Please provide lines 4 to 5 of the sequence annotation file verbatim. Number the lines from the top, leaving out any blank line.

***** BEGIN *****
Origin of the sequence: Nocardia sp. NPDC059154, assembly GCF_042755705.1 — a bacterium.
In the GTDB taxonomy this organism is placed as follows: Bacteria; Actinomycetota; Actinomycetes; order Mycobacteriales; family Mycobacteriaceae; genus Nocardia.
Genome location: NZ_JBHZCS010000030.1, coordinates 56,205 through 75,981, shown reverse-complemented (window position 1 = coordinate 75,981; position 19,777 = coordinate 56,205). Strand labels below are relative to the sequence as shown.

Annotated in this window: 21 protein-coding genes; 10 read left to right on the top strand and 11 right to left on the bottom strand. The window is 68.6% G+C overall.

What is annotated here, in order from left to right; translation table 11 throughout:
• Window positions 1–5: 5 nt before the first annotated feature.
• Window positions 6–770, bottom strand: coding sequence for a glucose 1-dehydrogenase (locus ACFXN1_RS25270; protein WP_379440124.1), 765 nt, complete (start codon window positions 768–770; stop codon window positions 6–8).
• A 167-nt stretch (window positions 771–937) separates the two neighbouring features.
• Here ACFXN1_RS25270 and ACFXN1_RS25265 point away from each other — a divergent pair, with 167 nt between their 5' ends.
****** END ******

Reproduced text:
Annotated in this window: 21 protein-coding genes; 10 read left to right on the top strand and 11 right to left on the bottom strand. The window is 68.6% G+C overall.

What is annotated here, in order from left to right; translation table 11 throughout: